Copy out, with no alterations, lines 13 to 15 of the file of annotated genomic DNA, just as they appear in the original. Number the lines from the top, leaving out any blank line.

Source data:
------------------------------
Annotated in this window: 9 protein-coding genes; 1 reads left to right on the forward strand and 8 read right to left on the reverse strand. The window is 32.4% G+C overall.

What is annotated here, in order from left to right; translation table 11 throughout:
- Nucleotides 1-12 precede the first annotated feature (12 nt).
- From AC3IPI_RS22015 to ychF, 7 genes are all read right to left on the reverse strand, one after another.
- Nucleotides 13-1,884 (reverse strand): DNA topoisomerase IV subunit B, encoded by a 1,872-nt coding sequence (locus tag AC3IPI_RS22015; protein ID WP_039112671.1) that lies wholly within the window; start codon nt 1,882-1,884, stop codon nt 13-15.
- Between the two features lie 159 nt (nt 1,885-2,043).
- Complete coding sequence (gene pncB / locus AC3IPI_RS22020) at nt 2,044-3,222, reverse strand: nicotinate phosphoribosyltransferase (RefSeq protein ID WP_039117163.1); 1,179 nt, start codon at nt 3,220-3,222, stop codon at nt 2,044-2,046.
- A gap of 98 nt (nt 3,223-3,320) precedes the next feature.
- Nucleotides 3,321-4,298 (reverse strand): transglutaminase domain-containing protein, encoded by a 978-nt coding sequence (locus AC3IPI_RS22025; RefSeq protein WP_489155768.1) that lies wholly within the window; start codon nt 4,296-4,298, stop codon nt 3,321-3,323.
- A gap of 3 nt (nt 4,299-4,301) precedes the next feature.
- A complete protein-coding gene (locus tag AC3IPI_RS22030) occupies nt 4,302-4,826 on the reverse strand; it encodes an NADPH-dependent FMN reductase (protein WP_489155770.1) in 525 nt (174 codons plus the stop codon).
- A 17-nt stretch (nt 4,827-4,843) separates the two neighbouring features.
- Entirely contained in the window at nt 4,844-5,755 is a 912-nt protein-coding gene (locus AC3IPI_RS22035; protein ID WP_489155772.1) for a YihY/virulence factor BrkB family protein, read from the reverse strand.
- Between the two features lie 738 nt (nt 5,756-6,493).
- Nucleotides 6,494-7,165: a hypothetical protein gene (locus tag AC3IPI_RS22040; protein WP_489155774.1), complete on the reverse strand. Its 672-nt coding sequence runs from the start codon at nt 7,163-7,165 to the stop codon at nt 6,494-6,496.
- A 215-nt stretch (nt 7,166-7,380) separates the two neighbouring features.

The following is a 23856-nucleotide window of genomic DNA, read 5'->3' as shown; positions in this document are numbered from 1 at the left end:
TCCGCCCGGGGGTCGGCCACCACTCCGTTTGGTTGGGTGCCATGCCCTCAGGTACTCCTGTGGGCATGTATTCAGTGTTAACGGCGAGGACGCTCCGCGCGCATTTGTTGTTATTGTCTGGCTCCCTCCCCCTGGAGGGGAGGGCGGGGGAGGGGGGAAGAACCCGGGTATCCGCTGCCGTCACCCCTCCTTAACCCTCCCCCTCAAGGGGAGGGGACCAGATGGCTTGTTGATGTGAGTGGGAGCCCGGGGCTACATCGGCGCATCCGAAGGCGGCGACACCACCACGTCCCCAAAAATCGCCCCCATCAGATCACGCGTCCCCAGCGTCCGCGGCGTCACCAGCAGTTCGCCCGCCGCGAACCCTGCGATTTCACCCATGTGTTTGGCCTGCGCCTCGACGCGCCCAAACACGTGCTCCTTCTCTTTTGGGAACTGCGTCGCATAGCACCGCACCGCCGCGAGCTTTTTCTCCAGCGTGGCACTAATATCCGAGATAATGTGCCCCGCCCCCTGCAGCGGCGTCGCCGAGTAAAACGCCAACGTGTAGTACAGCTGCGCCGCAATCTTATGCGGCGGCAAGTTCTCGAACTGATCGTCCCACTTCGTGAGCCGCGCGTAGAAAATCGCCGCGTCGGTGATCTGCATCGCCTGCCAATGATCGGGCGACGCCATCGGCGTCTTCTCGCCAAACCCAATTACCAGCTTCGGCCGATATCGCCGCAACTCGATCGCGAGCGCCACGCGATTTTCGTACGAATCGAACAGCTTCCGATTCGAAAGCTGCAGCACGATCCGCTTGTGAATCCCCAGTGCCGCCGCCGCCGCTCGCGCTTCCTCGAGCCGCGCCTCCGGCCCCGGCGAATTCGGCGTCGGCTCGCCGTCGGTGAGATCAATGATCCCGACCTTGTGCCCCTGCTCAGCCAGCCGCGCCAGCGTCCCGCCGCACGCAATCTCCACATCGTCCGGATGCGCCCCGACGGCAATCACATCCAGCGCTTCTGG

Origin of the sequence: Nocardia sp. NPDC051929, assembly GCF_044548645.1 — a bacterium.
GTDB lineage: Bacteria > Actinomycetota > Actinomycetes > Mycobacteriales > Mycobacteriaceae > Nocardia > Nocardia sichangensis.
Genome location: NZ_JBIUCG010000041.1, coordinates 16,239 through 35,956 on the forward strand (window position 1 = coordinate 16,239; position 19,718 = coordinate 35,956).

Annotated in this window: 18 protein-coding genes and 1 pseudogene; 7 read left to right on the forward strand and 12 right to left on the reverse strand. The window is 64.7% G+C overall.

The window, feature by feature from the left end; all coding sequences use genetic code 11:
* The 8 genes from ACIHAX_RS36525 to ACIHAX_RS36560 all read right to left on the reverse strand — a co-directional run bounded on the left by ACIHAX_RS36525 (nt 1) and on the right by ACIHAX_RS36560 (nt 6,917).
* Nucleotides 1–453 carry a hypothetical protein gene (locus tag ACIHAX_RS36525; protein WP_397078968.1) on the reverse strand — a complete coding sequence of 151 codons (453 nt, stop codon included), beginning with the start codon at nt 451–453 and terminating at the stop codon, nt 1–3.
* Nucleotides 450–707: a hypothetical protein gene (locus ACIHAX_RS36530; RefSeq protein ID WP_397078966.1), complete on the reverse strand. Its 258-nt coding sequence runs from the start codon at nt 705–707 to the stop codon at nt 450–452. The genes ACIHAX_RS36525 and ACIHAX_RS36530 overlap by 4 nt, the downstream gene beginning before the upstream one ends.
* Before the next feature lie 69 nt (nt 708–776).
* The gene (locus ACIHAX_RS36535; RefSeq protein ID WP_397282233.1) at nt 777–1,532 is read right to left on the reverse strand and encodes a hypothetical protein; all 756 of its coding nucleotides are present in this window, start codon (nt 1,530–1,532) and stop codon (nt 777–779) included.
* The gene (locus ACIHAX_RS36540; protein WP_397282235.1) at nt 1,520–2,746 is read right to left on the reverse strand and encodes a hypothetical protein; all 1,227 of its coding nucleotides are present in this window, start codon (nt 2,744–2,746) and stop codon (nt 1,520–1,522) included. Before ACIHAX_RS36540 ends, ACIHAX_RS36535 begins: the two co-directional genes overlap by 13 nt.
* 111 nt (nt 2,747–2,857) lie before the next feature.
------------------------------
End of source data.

- Entirely contained in the window at nt 4,844-5,755 is a 912-nt protein-coding gene (locus AC3IPI_RS22035; protein ID WP_489155772.1) for a YihY/virulence factor BrkB family protein, read from the reverse strand.
- Between the two features lie 738 nt (nt 5,756-6,493).
- Nucleotides 6,494-7,165: a hypothetical protein gene (locus tag AC3IPI_RS22040; protein WP_489155774.1), complete on the reverse strand. Its 672-nt coding sequence runs from the start codon at nt 7,163-7,165 to the stop codon at nt 6,494-6,496.